Endorsement: Send Christy Smith, Sydney Kamlager and Robert Garcia to Washington

From left; Christy Smith, Sydney Kamlager and Robert Garcia.
(Associated Press, Leroy Hamilton and Luis Sinco/Los Angeles Times)

The Times editorial board endorsed candidates in three local congressional district races before the June primary. Voters agreed with our recommendations, and the three candidates advanced to the Nov. 8 general election. In the intervening months, nothing has persuaded us to change our endorsement and, in fact, the case for each of them has only gotten stronger.

Here’s why we believe these three would represent Southern California, and its values, well in Congress.

27th Congressional District: Christy Smith


This race to represent the Santa Clarita and Antelope valleys in Congress is one of the most competitive in the nation and will likely play a role in determining whether Democrats or Republicans control the House for the next two years. Every vote will be consequential.

We urge voters to choose Democrat Christy Smith, a longtime resident of Santa Clarita who has represented the area in the state Assembly and served on the Newhall School District board. She is a levelheaded centrist with years of relevant experience, having worked as a policy analyst for the U.S. Department of Education and served on a state environmental council. In Congress, she wants to strengthen voting rights, make college and trade schools more affordable and carry legislation to put a social worker in every school that serves low-income children.

Smith has a top rating from Planned Parenthood because of her strong record supporting abortion rights. Her belief that Americans deserve the freedom to decide when they’re ready to have children is an important reason for voters to support Smith. If elected, she’ll replace an incumbent who has a record of trying to restrict reproductive rights. Republican Rep. Mike Garcia co-sponsored legislation that would ban all abortions, and he voted against the Women’s Health Protection Act, which would have enshrined in federal law the right to abortion that was lost when the Supreme Court overturned Roe vs. Wade.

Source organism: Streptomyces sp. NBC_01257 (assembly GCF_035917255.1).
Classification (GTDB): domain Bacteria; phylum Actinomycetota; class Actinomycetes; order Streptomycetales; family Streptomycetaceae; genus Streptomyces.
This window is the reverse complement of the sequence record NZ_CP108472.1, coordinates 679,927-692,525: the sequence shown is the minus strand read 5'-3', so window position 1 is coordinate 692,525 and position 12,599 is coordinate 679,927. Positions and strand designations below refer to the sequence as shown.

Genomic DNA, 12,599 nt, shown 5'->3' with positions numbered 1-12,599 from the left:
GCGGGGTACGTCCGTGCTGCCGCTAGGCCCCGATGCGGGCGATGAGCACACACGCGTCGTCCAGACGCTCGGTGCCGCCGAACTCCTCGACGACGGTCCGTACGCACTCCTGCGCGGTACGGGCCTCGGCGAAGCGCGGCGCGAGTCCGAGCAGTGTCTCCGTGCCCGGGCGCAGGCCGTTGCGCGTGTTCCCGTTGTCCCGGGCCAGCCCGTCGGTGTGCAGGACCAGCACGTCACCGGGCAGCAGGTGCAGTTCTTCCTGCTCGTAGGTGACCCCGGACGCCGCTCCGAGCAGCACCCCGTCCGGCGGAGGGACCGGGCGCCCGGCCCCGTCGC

Garcia even voted against a bill protecting the right to birth control, a position that is so retrograde it’s hard to comprehend. The bill was introduced after Supreme Court Justice Clarence Thomas said in an opinion concurring with the decision overturning abortion rights that the court should also reconsider the decision giving constitutional protection to accessing contraception.

The L.A. Times’ editorial board endorsements for statewide ballot measures, elected offices in Los Angeles city and county, L.A. Unified School District board, L.A. county superior court, statewide offices, the state Legislature and U.S. House and Senate seats.

Sept. 8, 2022

Those are not the only inexcusable votes Garcia has cast. He showed he has no respect for the will of American voters by trying to throw out the votes from Arizona and Pennsylvania and voting against certifying Joe Biden’s 2020 election. He voted against impeaching former President Trump for inciting the violent mob that attacked the Capitol on Jan. 6, 2021.

In just one term in Congress, Garcia has displayed an outrageous pattern of trying to yank away Americans’ freedoms — both to maintain autonomy over their bodies and to elect the president of their choice. Voters should oust Garcia and send Smith to Washington.

37th Congressional District: Sydney Kamlager


Because Rep. Karen Bass is leaving the U.S. House in the hopes of becoming the next mayor of Los Angeles, voters must pick a new member of Congress to represent the areas of Culver City, Leimert Park, Baldwin Hills and South Los Angeles.

Two Democrats are on the Nov. 8 ballot: state Sen. Sydney Kamlager (D-Los Angeles) and Jan Perry, a former Los Angeles City Council member. We believe Kamlager is the better choice. Her experience passing legislation, parsing the state budget and navigating Sacramento’s political labyrinth has prepared her for the rigors of Washington, D.C.